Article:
What is a soft tissue injury?
Contusion/Bruise - Result of direct trauma - Skin remains intact - Blood vessel/cell damage - Edema, inflammation - Ecchymotic (black, blue, brown, yellow) Hematoma - Localized hemorrhage - Blood accumulation pressures nerves - Pain, increasing with movement/pressure
Describe a strain and list its manifestations.
Partial tear, often during muscle contraction
Risk increases with age
- Collagen fibers less elastic
Common in back, cervical spine, elbow, shoulder
Sports injuries: hip, hamstring, quadriceps
Often no visible signs unless inflammation
Pain, increasing with stretching
Stiffness, swelling, tenderness
Describe a sprain and its manifestations
Tearing or rupture of supporting ligament or capsule surrounding joint d/t abnormal/excess joint movement Diagnosis Not visible on X-ray unless bone fragment > Manifestations Pain Rapid swelling limits movement Discoloration Last longer than strain
Rest Ice Compression Reduces swelling Provides support Elevation Immobilization - Strains if severe - Sprains x weeks Immobilization
Strain/sprain healing and complications
Able to heal to original tensile strength
Capillaries bring oxygen/nutrients
Fibroblasts produce collagen
Collagen bundles strengthen over time
Contraction can pull healing apart and result is lengthened position upon final healing
Describe a dislocation and where do dislocations often occur?
Abnormal displacement of articulating surfaces of joint Subluxation Partial dislocation Some surface contact Common joints Shoulder Acromioclavicular
1. Congenital Hip or knee usual 2. Traumatic MVA: hip Athletics: shoulder, knee Fall: wrist, ankle 3. Pathologic - Complication of infection, rheumatoid arthritis, neuromuscular disease, etc.
Dislocation diagnosis, manifestations, and treatment
> Diagnosis History, assessment, x-rays > Manifestation Pain Deformity Limited movement > Treatment Spontaneous (can pop joint back into place) Manipulation Surgical repair Immobilization Physiotherapy
Clavicle fracture common d/t childhood falls/blow Most resolve without surgery Immobilize with sling > Acromioclavicular joint - Common athletic injury > Glenohumeral joint Very common dislocation E.g. when arm extended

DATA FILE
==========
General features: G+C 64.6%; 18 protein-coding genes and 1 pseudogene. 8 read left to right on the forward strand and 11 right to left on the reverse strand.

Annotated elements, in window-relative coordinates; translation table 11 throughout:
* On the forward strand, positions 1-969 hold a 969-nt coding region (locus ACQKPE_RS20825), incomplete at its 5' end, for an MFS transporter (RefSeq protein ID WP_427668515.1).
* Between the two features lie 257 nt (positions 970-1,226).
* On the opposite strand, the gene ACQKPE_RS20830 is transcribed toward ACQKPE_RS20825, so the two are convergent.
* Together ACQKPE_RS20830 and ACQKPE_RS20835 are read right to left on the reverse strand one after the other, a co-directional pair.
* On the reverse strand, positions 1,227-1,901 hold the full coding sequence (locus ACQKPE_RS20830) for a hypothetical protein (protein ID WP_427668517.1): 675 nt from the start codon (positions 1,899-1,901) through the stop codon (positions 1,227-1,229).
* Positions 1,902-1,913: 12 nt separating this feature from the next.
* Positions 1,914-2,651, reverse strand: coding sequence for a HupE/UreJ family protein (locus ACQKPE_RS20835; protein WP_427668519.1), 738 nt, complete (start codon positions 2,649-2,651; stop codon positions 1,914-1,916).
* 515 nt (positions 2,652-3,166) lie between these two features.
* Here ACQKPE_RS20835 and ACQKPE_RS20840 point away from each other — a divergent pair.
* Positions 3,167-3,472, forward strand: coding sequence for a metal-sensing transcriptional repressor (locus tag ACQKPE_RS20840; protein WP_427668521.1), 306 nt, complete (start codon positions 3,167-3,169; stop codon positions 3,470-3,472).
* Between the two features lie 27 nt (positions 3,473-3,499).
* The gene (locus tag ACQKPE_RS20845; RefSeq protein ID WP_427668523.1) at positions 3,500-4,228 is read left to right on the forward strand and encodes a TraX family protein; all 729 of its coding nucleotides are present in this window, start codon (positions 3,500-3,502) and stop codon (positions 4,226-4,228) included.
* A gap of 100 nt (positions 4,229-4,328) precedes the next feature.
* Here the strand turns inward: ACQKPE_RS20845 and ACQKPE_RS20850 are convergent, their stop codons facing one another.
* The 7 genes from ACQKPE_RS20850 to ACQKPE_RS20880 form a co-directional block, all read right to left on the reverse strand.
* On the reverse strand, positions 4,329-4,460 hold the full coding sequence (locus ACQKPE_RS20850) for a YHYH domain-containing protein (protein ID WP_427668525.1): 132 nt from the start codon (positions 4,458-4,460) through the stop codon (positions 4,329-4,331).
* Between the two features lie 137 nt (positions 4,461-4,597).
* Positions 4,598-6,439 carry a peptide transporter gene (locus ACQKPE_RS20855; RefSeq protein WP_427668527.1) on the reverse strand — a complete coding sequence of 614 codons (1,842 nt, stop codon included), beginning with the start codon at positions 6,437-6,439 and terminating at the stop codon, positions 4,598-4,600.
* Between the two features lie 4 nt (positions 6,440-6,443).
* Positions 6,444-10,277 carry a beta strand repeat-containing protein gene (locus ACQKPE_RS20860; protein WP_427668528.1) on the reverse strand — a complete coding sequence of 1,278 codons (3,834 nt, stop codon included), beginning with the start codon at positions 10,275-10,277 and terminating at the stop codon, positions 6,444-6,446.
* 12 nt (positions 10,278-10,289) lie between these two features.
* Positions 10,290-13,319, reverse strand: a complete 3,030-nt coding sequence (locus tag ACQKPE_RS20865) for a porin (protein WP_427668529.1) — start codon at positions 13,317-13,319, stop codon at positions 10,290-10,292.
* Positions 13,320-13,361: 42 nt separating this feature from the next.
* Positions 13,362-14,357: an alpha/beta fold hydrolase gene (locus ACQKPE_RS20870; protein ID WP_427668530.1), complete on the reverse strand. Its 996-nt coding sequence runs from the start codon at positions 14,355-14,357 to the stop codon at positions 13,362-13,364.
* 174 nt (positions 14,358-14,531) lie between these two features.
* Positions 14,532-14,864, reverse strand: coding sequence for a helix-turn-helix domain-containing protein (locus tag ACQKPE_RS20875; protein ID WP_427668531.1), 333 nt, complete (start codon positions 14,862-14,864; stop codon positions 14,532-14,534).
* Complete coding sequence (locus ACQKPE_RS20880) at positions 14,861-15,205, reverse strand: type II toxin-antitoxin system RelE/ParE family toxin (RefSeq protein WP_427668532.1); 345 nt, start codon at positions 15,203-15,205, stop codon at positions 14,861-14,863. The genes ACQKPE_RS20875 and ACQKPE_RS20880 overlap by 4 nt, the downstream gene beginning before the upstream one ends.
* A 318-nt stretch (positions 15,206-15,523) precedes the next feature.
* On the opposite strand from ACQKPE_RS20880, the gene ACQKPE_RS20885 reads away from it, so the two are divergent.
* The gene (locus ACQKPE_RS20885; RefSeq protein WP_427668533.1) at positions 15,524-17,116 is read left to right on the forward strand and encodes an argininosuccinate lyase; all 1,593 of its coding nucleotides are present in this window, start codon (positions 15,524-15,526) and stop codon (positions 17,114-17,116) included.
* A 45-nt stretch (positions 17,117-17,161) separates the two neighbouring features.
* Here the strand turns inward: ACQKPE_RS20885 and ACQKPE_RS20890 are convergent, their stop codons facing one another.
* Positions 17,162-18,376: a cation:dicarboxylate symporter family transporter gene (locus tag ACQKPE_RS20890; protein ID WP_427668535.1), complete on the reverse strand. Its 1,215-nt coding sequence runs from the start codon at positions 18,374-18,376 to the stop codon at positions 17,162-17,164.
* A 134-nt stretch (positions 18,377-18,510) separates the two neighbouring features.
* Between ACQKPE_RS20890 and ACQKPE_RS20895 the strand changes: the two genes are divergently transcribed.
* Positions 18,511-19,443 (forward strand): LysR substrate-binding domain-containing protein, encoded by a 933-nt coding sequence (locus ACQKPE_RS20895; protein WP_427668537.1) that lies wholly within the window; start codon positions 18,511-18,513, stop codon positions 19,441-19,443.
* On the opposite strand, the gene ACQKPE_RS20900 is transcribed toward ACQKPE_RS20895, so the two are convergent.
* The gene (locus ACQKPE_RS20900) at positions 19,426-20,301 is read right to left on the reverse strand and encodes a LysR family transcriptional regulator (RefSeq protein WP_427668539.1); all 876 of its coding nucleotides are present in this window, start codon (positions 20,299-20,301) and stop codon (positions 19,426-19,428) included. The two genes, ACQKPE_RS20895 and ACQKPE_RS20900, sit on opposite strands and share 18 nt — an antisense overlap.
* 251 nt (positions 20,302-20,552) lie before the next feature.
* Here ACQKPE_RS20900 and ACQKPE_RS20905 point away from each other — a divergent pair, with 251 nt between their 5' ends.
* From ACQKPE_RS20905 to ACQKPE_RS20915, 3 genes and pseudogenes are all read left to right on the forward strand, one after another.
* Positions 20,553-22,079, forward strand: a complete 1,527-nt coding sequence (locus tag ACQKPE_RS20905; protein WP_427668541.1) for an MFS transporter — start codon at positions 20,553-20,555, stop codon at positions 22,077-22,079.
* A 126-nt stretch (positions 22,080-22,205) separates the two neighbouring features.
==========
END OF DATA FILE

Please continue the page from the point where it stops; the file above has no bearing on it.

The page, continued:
What is a rotator cuff injury and common resulting conditions.
Function of cuff is to stabilize the humoral head against the glenoid
Injuries are a result of a combination of: Direct blow or stretch Excessive use/repetition (common) Altered blood supply to tendons Age-related degeneration
Common resulting conditions
Partial/ complete tears
Rotator cuff manifestations
Difficult abducting/rotating arm
Shoulder/Rotator cuff diagnosis and treatment
> Diagnosis Assessment of active & passive ROM History of injury is important MRI Arthroscopic examination > Treatment Anti-inflammatories Corticosteroid (oral, injection) Physiotherapy Surgical repair
Knee ligamentous injuries and manifestations
Most serious of knee injuries
- ACL rupture/tear is most common
Manifestations of ACL rupture/tear “pop” or tearing sensation Sudden pain Loss of weight-bearing Hemorrhage causes swelling
What are the manifestations and complications of meniscus tears?
pain, especially on hyperflexion & hyperextension
Locking d/t loose fragment
- Osteoarthritic changes limiting movement.
Patellar Subluxation & Dislocation manifestations
Usually sports related Manifestations Weakness Swelling Crepitus Sound you hear when tissue is rubbing against each other and they shouldn’t be Stiffness Loss of ROM
What is chondromalacia patellae and what causes this?
Inflammation of the underside of the patella
Knee overuse in older adult
What are the causes and manifesations of patellofemoral Pain Syndrome?